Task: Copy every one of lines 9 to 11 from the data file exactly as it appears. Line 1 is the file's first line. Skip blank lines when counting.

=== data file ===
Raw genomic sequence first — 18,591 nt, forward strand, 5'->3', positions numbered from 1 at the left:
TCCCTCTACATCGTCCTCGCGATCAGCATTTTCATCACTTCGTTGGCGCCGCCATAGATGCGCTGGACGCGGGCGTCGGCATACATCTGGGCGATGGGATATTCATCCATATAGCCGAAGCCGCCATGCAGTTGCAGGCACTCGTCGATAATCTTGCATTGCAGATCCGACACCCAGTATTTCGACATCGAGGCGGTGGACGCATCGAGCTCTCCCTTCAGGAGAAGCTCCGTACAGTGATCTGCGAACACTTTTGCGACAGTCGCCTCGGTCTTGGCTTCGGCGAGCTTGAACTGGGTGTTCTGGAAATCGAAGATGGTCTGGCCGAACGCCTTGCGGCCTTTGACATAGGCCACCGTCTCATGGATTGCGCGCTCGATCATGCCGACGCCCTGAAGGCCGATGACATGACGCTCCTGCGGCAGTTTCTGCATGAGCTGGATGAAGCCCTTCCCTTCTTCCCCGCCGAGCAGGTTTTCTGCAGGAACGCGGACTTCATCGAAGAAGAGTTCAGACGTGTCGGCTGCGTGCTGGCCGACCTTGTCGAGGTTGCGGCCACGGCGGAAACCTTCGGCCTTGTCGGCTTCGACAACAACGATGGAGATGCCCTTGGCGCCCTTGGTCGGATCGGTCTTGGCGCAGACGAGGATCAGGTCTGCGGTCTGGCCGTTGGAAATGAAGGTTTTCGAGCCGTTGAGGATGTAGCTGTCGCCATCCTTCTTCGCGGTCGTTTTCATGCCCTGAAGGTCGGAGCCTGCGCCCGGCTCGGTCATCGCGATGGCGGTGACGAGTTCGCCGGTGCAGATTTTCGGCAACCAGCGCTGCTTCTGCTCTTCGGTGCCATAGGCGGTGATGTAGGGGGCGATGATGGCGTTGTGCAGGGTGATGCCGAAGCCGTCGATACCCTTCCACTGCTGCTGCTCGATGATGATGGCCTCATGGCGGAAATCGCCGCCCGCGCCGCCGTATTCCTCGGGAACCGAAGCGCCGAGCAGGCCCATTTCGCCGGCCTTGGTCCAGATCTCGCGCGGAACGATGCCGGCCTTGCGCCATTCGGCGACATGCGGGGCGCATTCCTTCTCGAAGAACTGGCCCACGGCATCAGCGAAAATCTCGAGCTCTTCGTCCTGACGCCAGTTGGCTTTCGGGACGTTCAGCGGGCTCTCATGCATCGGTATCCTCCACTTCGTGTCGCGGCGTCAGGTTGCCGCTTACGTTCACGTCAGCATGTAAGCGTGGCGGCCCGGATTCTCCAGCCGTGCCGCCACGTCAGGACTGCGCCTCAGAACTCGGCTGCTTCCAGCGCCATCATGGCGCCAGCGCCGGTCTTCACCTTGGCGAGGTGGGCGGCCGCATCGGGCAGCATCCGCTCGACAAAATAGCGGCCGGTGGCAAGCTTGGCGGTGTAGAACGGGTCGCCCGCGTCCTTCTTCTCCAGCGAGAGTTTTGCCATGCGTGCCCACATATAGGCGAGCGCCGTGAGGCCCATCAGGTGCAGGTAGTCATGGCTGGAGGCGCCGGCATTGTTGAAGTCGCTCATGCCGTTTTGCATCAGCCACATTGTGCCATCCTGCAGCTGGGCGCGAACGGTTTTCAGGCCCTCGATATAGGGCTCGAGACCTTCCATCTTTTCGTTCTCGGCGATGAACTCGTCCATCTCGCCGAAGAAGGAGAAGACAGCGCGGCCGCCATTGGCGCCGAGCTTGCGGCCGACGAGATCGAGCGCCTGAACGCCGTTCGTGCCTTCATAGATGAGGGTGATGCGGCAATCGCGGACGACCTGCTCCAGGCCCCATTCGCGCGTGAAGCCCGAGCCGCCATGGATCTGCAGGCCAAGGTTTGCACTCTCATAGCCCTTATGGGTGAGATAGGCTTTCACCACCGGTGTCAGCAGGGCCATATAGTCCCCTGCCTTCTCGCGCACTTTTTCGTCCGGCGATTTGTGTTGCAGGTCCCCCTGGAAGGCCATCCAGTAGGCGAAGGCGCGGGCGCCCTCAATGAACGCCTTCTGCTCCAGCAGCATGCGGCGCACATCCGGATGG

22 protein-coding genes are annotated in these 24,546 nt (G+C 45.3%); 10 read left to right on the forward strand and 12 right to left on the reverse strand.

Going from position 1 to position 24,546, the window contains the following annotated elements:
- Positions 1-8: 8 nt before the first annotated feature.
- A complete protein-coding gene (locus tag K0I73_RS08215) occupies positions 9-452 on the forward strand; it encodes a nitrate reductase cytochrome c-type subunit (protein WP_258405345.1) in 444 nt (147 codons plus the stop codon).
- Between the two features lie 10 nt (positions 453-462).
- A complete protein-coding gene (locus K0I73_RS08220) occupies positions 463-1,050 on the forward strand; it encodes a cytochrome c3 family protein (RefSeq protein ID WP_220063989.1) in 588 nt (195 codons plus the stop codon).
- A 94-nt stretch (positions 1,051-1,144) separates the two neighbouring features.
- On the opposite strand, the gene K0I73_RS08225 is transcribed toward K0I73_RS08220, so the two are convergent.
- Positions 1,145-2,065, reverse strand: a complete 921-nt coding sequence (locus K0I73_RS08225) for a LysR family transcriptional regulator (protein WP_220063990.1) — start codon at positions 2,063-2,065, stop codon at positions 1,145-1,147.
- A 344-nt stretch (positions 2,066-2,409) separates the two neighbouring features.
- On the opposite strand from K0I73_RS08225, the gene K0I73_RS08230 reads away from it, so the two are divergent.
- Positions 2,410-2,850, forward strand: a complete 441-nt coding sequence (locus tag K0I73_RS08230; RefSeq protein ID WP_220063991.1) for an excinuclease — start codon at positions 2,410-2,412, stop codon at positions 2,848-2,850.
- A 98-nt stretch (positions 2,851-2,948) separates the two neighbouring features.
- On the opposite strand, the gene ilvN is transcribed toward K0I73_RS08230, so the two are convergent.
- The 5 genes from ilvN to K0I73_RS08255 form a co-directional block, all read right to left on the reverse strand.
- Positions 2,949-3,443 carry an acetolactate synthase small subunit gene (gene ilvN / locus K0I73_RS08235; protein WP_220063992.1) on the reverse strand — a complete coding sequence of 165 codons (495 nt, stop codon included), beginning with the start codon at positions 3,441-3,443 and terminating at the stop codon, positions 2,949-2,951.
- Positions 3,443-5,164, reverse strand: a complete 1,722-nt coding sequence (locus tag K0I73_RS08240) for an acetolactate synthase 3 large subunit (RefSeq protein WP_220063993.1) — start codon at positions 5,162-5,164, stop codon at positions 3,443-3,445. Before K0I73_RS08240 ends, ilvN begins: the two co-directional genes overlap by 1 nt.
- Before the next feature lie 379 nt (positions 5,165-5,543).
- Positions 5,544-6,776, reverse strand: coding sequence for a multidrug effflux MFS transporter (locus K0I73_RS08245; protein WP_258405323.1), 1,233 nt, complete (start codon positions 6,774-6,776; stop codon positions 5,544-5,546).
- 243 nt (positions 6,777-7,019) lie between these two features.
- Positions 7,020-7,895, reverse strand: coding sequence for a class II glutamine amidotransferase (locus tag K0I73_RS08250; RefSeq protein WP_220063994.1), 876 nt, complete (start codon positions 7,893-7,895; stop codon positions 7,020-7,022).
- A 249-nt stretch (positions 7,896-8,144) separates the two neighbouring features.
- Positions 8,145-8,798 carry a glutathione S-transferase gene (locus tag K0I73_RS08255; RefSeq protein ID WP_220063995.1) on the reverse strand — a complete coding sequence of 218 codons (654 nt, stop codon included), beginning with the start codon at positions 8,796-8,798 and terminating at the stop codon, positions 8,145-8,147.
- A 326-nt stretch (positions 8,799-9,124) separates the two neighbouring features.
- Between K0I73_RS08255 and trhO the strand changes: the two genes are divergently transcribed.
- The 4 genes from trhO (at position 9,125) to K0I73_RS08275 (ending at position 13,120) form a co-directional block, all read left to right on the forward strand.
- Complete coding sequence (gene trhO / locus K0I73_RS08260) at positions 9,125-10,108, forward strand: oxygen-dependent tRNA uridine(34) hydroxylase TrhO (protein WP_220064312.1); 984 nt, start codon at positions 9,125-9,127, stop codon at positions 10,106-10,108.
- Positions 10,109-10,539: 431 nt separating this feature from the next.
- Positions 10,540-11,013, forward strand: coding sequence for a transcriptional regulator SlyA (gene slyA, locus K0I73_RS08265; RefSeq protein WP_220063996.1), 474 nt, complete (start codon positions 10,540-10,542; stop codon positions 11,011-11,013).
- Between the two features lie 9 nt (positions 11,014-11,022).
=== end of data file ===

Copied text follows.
- A 94-nt stretch (positions 1,051-1,144) separates the two neighbouring features.
- On the opposite strand, the gene K0I73_RS08225 is transcribed toward K0I73_RS08220, so the two are convergent.
- Positions 1,145-2,065, reverse strand: a complete 921-nt coding sequence (locus K0I73_RS08225) for a LysR family transcriptional regulator (protein WP_220063990.1) — start codon at positions 2,063-2,065, stop codon at positions 1,145-1,147.